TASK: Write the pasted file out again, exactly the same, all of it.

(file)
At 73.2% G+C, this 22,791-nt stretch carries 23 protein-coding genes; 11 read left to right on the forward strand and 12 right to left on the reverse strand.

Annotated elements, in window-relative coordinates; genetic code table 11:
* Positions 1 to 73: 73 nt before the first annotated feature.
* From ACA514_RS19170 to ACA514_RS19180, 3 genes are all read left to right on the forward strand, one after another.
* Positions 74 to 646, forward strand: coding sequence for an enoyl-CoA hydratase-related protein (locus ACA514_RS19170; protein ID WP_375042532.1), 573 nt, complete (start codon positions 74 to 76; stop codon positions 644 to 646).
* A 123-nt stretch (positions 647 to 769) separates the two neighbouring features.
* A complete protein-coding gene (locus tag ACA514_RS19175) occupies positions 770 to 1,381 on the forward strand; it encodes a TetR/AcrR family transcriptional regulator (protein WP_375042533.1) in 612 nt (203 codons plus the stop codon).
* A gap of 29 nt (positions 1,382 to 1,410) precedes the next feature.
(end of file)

At 73.2% G+C, this 22,791-nt stretch carries 23 protein-coding genes; 11 read left to right on the forward strand and 12 right to left on the reverse strand.

Annotated elements, in window-relative coordinates; genetic code table 11:
* Positions 1 to 73: 73 nt before the first annotated feature.
* From ACA514_RS19170 to ACA514_RS19180, 3 genes are all read left to right on the forward strand, one after another.
* Positions 74 to 646, forward strand: coding sequence for an enoyl-CoA hydratase-related protein (locus ACA514_RS19170; protein ID WP_375042532.1), 573 nt, complete (start codon positions 74 to 76; stop codon positions 644 to 646).
* A 123-nt stretch (positions 647 to 769) separates the two neighbouring features.
* A complete protein-coding gene (locus tag ACA514_RS19175) occupies positions 770 to 1,381 on the forward strand; it encodes a TetR/AcrR family transcriptional regulator (protein WP_375042533.1) in 612 nt (203 codons plus the stop codon).
* A gap of 29 nt (positions 1,382 to 1,410) precedes the next feature.